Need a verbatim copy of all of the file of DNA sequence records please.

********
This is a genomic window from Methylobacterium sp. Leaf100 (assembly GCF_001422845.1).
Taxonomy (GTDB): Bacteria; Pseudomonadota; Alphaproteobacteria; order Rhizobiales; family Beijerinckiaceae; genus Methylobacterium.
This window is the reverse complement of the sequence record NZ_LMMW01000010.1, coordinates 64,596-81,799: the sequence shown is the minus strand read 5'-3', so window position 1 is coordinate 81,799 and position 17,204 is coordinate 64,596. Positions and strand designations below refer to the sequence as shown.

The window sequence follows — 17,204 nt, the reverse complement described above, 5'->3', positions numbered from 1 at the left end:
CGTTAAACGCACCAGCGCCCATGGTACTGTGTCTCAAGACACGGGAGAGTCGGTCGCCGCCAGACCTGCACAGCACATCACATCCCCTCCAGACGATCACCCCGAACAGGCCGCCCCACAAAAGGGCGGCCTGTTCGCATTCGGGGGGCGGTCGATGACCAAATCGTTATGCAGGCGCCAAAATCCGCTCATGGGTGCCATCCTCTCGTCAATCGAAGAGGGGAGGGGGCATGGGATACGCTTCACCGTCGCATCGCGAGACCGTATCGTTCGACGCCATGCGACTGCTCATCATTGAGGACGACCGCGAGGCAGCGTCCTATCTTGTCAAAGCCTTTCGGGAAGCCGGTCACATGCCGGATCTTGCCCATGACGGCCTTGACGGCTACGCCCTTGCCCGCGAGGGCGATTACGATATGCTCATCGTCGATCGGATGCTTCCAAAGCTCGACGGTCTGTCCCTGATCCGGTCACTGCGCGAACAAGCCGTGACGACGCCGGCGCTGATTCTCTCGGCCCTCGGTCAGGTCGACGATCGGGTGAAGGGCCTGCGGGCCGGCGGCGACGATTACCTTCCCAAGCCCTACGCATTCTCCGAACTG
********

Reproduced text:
This is a genomic window from Methylobacterium sp. Leaf100 (assembly GCF_001422845.1).
Taxonomy (GTDB): Bacteria; Pseudomonadota; Alphaproteobacteria; order Rhizobiales; family Beijerinckiaceae; genus Methylobacterium.
This window is the reverse complement of the sequence record NZ_LMMW01000010.1, coordinates 64,596-81,799: the sequence shown is the minus strand read 5'-3', so window position 1 is coordinate 81,799 and position 17,204 is coordinate 64,596. Positions and strand designations below refer to the sequence as shown.

The window sequence follows — 17,204 nt, the reverse complement described above, 5'->3', positions numbered from 1 at the left end:
CGTTAAACGCACCAGCGCCCATGGTACTGTGTCTCAAGACACGGGAGAGTCGGTCGCCGCCAGACCTGCACAGCACATCACATCCCCTCCAGACGATCACCCCGAACAGGCCGCCCCACAAAAGGGCGGCCTGTTCGCATTCGGGGGGCGGTCGATGACCAAATCGTTATGCAGGCGCCAAAATCCGCTCATGGGTGCCATCCTCTCGTCAATCGAAGAGGGGAGGGGGCATGGGATACGCTTCACCGTCGCATCGCGAGACCGTATCGTTCGACGCCATGCGACTGCTCATCATTGAGGACGACCGCGAGGCAGCGTCCTATCTTGTCAAAGCCTTTCGGGAAGCCGGTCACATGCCGGATCTTGCCCATGACGGCCTTGACGGCTACGCCCTTGCCCGCGAGGGCGATTACGATATGCTCATCGTCGATCGGATGCTTCCAAAGCTCGACGGTCTGTCCCTGATCCGGTCACTGCGCGAACAAGCCGTGACGACGCCGGCGCTGATTCTCTCGGCCCTCGGTCAGGTCGACGATCGGGTGAAGGGCCTGCGGGCCGGCGGCGACGATTACCTTCCCAAGCCCTACGCATTCTCCGAACTG